Max Gaylard: Memories of a Diplomatic Life
When I caught up with Max Gaylard on Saturday he was in the back of the Hotel Richards sorting through books, passports and photos that got wet in the Mitchell flood. When he was last back in Mitchell he put all his memorabilia in boxes and left them in his niece Alison’s house. Like 70% of the town, Alison’s home was flooded and much of Max’s memorabilia was destroyed.
That’s a big shame and not just for Max’s memories. Maxwell Gaylard is one of Australia’s finest diplomats and remains a problem solver for the UN in difficult places like Somalia, Sudan, Kurdistan and Gaza. He is a special coordinator for the Middle East peace process and will return to his offices in Jerusalem and Ramallah next week.
Born in the Sunshine Coast and living most of life overseas, Mitchell is an odd place to find him though he has good reasons. Along with his brother Rob Struthers and his brother’s wife Irene, Max owns the Hotel Richards on the sleepy main street. Rob and Irene are the normal custodians, with daughter Alison, but whenever Max gets back to the country, he heads out west and gives the other two a break.
“I try to get out here once a year but it was two years ago I was last here at Alison’s place packing away all my stuff,” he said. “I joked that the only thing that could get them was a flood.”
Max regrets tempting fate but clearly enjoys the change of pace in Western Queensland. But why Mitchell, I asked. “We were looking to buy a pub in 2002 or 2003, and Mitchell was the closest place to Brisbane we could afford,” he said.
As we talked, Max continued rifling through salvageable photos of his student days and he picked out several of prominent people. There was former defence force chief Peter Cosgrove in fatigues. There was another of a university rugby league team with Stuart McCosker , husband of Queensland Governor Penelope Wensley whom he also knew well. “Penelope started as a diplomatic cadet in same batch as me,” he said.
There was another with former Victorian premier Jeff Kennett in Officer Training. I looked at him closely and couldn’t help myself, “Now you mention it, you and Jeff look very alike,” I said. He laughed and told me the story about giving a serious talk on international matters when some heckler shouted out from the back “that’s all very well but why do you look so much like Jeff Kennett?”
Gaylard was full of little breakaway anecdotes as I teased out his life adventures.
He grew up in Nambour and left in the summer of 1964 bound for the University of Queensland. He studied history and politics and he was also a fine footballer who played first grade for Wests in Brisbane. He remembers an early game against Redcliffe. “This huge fellow from Roma crashed into me and flattened me for two weeks,” he said. That bone-crunching opponent was Artie Beetson and he was one of many to leave a mark on the impressionable young Max.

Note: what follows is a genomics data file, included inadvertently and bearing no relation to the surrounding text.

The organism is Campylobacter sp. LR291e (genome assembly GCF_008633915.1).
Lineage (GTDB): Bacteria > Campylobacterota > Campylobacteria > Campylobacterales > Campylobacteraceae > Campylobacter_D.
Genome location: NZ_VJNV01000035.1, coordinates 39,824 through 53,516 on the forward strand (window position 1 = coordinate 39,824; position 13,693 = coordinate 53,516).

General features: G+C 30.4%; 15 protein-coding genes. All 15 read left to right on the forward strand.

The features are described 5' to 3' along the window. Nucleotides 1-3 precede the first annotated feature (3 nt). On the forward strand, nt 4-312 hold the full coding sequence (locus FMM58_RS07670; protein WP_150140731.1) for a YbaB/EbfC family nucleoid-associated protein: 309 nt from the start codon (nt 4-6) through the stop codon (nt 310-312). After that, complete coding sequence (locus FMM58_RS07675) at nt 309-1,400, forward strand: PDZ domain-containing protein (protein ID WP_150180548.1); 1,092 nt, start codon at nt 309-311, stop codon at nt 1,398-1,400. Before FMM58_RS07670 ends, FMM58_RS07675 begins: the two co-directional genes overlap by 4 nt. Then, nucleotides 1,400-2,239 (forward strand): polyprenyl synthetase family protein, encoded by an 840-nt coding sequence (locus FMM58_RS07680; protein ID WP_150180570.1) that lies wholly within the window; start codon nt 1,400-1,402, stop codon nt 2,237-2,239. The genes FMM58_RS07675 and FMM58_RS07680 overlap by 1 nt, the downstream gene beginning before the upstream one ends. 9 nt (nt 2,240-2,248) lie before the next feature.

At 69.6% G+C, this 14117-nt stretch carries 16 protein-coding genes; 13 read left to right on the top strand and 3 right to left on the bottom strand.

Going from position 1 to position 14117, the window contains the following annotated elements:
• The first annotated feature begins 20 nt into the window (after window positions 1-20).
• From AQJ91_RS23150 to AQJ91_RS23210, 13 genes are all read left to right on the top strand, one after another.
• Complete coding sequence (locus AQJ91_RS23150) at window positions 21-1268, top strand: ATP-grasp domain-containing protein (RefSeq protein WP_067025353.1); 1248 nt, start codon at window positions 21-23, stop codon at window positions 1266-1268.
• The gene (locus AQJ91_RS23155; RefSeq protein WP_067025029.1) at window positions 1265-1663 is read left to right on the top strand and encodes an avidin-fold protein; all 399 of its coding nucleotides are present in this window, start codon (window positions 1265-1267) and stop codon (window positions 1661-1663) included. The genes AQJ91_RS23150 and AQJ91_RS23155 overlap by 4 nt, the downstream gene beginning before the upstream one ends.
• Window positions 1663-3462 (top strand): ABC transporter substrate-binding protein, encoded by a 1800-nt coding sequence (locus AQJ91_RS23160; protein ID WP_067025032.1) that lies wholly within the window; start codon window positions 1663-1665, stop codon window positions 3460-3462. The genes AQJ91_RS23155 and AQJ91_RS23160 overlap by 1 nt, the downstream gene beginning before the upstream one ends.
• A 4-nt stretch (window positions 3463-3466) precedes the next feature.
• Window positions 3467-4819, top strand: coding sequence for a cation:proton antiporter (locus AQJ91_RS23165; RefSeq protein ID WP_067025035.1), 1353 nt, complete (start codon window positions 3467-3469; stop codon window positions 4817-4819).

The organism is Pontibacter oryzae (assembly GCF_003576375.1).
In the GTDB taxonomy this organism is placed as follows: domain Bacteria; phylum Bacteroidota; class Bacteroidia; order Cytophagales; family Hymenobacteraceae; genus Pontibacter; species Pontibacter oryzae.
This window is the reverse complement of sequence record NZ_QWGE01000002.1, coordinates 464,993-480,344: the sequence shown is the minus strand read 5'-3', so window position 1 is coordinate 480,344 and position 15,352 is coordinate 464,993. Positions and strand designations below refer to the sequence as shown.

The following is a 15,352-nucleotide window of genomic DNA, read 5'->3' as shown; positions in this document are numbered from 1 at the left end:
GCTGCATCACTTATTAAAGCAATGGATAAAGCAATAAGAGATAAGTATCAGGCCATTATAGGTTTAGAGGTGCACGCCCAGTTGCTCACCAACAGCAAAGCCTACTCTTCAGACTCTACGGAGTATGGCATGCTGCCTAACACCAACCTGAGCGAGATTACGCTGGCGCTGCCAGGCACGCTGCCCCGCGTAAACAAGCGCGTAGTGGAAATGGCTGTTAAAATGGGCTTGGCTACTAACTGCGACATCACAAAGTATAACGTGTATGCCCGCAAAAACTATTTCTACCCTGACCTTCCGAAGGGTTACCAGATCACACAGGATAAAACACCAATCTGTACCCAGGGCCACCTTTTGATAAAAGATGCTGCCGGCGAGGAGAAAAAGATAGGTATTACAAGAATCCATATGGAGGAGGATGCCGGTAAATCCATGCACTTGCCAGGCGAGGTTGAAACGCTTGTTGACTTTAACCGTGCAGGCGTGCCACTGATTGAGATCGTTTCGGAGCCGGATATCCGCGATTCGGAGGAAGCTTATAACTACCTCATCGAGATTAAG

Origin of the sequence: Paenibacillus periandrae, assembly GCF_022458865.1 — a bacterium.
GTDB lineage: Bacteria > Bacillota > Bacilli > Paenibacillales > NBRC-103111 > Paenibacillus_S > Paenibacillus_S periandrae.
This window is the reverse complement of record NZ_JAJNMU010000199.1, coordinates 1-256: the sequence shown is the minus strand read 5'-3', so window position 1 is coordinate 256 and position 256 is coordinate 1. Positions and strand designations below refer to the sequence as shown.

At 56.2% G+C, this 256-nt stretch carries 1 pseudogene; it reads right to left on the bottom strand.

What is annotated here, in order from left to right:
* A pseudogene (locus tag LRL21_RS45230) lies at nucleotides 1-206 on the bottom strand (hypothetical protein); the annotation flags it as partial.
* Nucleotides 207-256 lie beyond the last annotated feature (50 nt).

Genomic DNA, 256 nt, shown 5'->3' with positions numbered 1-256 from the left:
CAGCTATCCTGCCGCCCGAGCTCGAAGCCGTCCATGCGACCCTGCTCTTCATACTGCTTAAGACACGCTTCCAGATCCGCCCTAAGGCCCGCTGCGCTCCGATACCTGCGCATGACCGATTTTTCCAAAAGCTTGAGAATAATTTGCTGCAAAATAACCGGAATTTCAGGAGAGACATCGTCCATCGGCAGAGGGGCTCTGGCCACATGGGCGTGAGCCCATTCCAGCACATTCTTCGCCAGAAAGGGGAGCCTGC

He had his heart set on a career in the Diplomatic Service but his name came up in the army ballot. At college Gaylard had protested against the wars Australia was involved in, now he was called up to serve in one. He deferred the call-up until he finished his studies. He rolled up at the Foreign Affairs Department hoping in vain to get some sort of diplomatic immunity. On the day he started in Canberra, Max was called into the forbidding office of the head of the Department’s office and was told congratulations, he was the first diplomatic cadet to be selected in the army.
The year was 1968 and while many Australians ended up in Vietnam, Max did Officer Training Unit and then went to Singapore and Malaysia with the First Battalion of the Royal Australian Regiment as part of the Five Power Arrangement. Two years passed by there, before he returned to Canberra. Billy McMahon was then foreign minister, having failed in his first bid to become Prime Minister. Max said it was a wild and entertaining time before he got his first overseas posting in Mexico.
There his highlight was to spend $2400 on a painting. A Mexican man approached him and asked him if he wanted to buy Eugene Von Guerard’s painting North-east view from the northern top of Mount Kosciusko. “I had no idea what it was worth but looked up its bibliography and the new Whitlam Government said yes they wanted it for the new National Gallery”.
At the end of the 1970s he was posted to Burma. The ice was melting in the relationship with China and Gaylard remembers being invited to the Chinese Embassy in Rangoon for afternoon tea and table tennis. “They beat the crap out of us at pingpong,” he said.
After Burma, he was appointed deputy High Commissioner in Singapore, a place he knew well from his army days. He was finally appointed High Commissioner to Solomon Islands in 1985. The pinnacle of his career in Australian diplomacy, his three year stint in the Solomons was dogged by controversy. “The Solomons was threatening to be a failed state then, we could see the signs.”
The cause of his problem was an irascible Dutch-Australian called John Meint Smith. Smith had a chequered career in Australia as a resort manager and in a similar role in the Solomons he get the natives restless. He exhorted a group of warriors to force the management team of a resort off the island at spear-point. Gaylard played a prominent role in the police response, by-passing the Solomons Foreign Ministry and causing a major diplomatic incident.
The Solomons PM demanded Gaylard’s withdrawal but he was opposed by his deputy causing a serious rift in government. Meanwhile Smith threatened to kill him. Smith further muddied the waters with allegations of corruption against Australians in the country. The ABC sent Chris Masters to investigate and in a bizarre interview Masters asked Gaylard if Smith had him by the short and curlies. “I assure you,” Gaylard bristled in response, “no one has me by the short and curlies.” But his tenure was fatally undermined and as the situation deteriorated, Gaylard’s three year assignment came to its natural end.